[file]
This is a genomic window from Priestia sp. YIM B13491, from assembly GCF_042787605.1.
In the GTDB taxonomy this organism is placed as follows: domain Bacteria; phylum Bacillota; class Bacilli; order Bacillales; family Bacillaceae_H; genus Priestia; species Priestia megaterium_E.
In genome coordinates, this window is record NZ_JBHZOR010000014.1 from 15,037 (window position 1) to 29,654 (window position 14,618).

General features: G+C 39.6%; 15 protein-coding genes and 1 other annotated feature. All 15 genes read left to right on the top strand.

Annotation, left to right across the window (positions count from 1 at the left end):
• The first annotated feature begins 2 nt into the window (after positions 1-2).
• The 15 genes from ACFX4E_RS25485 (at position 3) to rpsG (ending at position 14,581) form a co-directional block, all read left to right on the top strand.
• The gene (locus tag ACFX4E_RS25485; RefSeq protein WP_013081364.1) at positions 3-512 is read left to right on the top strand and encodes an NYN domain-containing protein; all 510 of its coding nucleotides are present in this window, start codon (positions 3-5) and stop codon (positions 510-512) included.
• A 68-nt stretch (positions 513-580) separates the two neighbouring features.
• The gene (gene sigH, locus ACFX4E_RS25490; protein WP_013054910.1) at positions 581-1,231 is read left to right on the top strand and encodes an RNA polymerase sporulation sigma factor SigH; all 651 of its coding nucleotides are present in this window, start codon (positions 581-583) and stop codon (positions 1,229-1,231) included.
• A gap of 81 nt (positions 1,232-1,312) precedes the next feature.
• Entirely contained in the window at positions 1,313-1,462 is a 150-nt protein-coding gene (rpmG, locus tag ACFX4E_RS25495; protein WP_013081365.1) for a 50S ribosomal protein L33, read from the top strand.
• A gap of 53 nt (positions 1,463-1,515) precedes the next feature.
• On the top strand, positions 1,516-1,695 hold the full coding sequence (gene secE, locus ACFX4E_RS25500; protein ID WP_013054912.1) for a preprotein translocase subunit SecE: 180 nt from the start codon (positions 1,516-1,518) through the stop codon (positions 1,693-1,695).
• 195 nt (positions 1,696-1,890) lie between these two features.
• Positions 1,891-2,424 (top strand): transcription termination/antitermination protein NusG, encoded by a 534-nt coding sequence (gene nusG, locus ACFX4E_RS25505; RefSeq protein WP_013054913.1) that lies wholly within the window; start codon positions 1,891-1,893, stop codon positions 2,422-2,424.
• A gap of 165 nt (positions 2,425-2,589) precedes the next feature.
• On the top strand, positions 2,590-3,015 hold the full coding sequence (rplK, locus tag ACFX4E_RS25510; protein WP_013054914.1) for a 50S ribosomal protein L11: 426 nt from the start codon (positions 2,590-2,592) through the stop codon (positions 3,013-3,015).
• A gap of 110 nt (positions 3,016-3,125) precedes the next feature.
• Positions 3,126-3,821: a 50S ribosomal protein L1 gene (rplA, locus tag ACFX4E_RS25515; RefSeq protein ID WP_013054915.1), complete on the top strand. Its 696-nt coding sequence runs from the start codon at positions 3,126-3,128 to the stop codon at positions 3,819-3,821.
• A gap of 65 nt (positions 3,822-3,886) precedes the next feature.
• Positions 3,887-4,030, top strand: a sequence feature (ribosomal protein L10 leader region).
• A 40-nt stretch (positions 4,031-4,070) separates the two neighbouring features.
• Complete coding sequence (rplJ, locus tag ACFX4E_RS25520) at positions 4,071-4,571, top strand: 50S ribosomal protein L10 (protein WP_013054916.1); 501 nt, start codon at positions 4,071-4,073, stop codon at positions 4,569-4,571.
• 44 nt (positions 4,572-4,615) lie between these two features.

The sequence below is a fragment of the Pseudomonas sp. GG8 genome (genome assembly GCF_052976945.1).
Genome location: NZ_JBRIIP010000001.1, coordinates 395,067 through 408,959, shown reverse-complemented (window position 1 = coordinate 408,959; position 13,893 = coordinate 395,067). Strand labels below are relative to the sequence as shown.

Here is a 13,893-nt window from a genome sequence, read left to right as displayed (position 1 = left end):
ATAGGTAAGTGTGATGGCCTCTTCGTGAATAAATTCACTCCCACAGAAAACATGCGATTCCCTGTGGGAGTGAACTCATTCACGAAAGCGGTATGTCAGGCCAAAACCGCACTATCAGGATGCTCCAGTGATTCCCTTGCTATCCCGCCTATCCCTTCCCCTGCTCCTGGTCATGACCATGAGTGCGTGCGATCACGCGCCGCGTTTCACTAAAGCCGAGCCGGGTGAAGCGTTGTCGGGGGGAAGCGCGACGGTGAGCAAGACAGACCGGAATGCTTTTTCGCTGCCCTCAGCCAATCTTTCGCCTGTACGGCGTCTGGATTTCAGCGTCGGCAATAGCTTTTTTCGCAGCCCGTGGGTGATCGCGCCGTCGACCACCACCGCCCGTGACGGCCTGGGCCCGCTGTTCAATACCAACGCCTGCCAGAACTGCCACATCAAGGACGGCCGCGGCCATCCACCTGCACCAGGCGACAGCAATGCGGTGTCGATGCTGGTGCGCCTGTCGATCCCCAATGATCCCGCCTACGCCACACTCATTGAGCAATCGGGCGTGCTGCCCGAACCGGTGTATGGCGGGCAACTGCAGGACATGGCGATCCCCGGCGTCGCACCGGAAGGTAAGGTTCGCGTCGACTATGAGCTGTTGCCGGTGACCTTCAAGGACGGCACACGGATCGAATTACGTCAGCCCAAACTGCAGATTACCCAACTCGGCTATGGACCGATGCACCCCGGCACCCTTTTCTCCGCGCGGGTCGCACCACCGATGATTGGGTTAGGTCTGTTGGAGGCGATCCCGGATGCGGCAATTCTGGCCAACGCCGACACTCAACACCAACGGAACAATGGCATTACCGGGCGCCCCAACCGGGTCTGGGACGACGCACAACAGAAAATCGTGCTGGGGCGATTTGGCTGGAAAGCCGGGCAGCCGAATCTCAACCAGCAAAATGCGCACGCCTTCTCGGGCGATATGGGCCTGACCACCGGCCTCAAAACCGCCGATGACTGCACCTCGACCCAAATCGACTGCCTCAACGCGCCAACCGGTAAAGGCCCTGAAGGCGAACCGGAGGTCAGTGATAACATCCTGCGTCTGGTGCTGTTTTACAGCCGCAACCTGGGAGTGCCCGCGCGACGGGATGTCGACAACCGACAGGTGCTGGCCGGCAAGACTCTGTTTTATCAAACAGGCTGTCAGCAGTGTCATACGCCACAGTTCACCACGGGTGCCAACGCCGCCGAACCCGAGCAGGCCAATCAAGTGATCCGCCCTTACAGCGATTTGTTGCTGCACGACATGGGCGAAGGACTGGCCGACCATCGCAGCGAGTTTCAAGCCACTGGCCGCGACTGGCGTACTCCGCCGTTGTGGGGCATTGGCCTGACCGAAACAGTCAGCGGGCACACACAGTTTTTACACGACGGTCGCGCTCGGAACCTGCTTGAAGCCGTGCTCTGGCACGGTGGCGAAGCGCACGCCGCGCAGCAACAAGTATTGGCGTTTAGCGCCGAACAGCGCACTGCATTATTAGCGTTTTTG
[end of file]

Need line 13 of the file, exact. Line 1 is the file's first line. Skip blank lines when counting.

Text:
• A gap of 53 nt (positions 1,463-1,515) precedes the next feature.